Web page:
Minerva’s Piggy


Santa Maria sopra Minerva is a basilica church in Rome – considered to be their only Gothic church. The basilica was built directly over (sopra) the foundations of a temple dedicated to the goddess Minerva – hence the name.

Two Dominican monks, with the great names of Sisto and Ristoro, started building the church in 1280 and it was completed in 1370. It was altered during the Renaissance and Baroque periods but was restored "back" in the 19th century. It is close to the Pantheon and the photos are not that great because they were taken from a moving vehicle:

Our driver took some delight in pointing out the slightly "off" proportions of the elephant in this statue which is infront of the church – it is called Pulcino della Minerva but our driver called it Minerva's Piggy.

In 1665, a small obelisk about 5.50 metres long, with hieroglyphs inscribed on each side, was discovered in a garden belonging to the Dominican monastery beside the church. Pope Alexander VII decreed that it be raised in front of the church and called for designs for a base to hold the obelisk. . A Dominican priest, Father Domenico Paglia was one of those who presented a design to the papal commission. His design had the obelisk resting over 6 small hills with a dog on each corner as the dog is the symbol of Dominican priests (Domini canes – "the Lord's dogs").

His design was rejected and the artist  Gian Lorenzo Bernini was asked to present a design;  his design was of an elephant holding the obelisk and was chosen because it represented fortitude. The inscription on one side, when translated,  reads ".. a strong mind is needed to support a solid knowledge".

Apparently, Bernini's elephant was inspired by a 15th century novel Hypnerotomachia Poliphili – one of the very first books ever printed in Italy – "Poliphil's Dream of the Love Battle" or "Poliphil's Dream of the Strife of Love" in which Poliphil encounters a stone elephant carrying an obelisk. In Bernini's design he had the obelisk resting on the elephant's back with nothing under the belly/between the legs.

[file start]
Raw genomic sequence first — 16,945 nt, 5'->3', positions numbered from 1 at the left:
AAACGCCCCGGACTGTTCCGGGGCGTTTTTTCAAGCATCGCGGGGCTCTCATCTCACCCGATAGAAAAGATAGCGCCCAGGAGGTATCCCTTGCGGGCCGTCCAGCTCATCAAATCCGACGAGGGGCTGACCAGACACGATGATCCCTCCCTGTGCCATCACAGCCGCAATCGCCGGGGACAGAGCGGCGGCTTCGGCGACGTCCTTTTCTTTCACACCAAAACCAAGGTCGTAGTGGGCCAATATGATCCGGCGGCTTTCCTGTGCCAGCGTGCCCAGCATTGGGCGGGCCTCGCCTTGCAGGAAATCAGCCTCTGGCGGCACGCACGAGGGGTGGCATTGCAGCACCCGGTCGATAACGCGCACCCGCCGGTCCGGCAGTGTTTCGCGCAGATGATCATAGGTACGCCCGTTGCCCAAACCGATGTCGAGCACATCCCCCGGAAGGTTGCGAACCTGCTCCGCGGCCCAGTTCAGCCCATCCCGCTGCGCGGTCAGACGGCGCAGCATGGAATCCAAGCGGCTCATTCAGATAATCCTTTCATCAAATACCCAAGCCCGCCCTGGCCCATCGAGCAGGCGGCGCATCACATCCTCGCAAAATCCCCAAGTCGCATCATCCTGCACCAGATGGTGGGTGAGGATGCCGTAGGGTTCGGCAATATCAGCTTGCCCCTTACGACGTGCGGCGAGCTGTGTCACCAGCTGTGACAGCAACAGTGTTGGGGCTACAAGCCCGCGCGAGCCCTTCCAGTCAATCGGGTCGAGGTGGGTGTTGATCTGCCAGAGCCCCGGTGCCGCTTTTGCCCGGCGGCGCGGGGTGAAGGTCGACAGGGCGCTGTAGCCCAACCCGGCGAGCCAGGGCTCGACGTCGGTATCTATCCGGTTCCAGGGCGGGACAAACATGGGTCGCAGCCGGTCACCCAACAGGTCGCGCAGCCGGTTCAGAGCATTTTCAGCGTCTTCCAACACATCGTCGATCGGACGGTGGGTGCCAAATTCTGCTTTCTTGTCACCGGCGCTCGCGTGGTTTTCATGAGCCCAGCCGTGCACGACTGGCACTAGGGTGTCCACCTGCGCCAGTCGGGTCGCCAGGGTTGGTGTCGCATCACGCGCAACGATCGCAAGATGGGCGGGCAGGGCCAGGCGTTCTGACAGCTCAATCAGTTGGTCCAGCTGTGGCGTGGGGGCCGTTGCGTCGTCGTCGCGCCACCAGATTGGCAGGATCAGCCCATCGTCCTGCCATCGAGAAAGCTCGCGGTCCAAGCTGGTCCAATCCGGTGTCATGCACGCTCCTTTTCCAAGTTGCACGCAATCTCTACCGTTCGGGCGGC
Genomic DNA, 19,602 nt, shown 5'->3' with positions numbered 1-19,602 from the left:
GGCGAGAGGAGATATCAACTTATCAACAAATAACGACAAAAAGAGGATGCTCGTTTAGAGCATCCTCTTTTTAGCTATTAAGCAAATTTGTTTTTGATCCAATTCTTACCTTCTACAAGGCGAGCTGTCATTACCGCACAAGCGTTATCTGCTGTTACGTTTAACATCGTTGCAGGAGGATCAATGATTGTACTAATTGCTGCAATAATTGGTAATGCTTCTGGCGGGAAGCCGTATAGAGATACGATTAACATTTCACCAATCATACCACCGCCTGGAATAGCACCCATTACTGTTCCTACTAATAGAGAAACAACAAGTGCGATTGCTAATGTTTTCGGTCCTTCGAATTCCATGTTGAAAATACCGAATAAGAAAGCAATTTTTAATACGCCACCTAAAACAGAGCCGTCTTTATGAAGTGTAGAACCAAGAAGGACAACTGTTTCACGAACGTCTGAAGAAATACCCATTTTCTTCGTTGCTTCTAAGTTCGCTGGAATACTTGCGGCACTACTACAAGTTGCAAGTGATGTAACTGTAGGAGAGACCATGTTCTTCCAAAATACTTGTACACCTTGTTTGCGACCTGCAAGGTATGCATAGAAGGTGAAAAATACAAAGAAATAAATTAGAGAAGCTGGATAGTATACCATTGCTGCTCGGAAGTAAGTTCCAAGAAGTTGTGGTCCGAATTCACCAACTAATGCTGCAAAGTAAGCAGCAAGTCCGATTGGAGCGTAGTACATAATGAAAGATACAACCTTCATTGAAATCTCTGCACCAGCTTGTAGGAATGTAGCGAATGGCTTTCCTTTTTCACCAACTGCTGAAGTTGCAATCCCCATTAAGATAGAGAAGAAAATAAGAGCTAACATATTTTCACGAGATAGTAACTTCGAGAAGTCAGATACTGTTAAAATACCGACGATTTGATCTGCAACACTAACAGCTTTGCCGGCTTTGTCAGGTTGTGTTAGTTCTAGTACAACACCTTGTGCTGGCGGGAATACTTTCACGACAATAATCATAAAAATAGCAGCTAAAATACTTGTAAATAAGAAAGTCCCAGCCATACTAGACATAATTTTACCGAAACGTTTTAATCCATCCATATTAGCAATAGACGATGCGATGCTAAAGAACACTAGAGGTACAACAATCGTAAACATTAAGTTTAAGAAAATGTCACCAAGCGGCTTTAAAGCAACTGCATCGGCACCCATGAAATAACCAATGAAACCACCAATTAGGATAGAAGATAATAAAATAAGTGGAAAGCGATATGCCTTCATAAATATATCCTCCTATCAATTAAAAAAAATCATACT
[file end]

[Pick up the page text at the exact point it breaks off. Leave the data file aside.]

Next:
But … the Domenican priest Paglia argued that no weight should rest vertically above an empty space as it would not be steady nor long-lasting. Paglia argued that a cube should be inserted under the elephant's belly. Bernini strongly opposed this because he had already carried out other works where heavy pieces rested over an empty space – but the Pope insisted a cube be added to the statue. The sculptor tried to disguise the cube by adding a saddle cloth to the elephant's back but the change gave the statue a squat look which led to it being called Porcino della Minerva (Minerva's Piggy).

The final statue was carved in 1667 by one of Bernini's students, Ercole Ferrata and the name eventually changed to Pulcino della Minerva  (pulcino = small or chick) and was probably a reference to the short height of the obelisk.


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15 responses

  1. You have to love all the strange politics that were around during the making of many churches and buildings, with all the infighting just to make even the simplest things kid of sounds like our government today the only different is if they built many of those things today they would fall down shortly after they were built!

  2. Rome is a mad city, you wander round it and at times it just seems like any old city but then you'll turn a corner and stumble upon a random ancient building or monument. It's most unexpected. And I loved the shops selling nun outfits and bishops hats etc. You don't get those in Manchester! We've got a whole raft of photos of me posing in front of nun outfit shops pulling a variety of comedy faces. So mature….

  3. What a beautiful, sweet elephant sculpture. I wonder what it's made of. I especially love that the inscription's translation sounds very Buddhist – appropriate for the elephant motif.

  4. Yes there was much politicking and fighting over how things should be built. I think they have similar issues today here in DC over the monuments built on the National Mall – there are so many groups that they have to keep happy.

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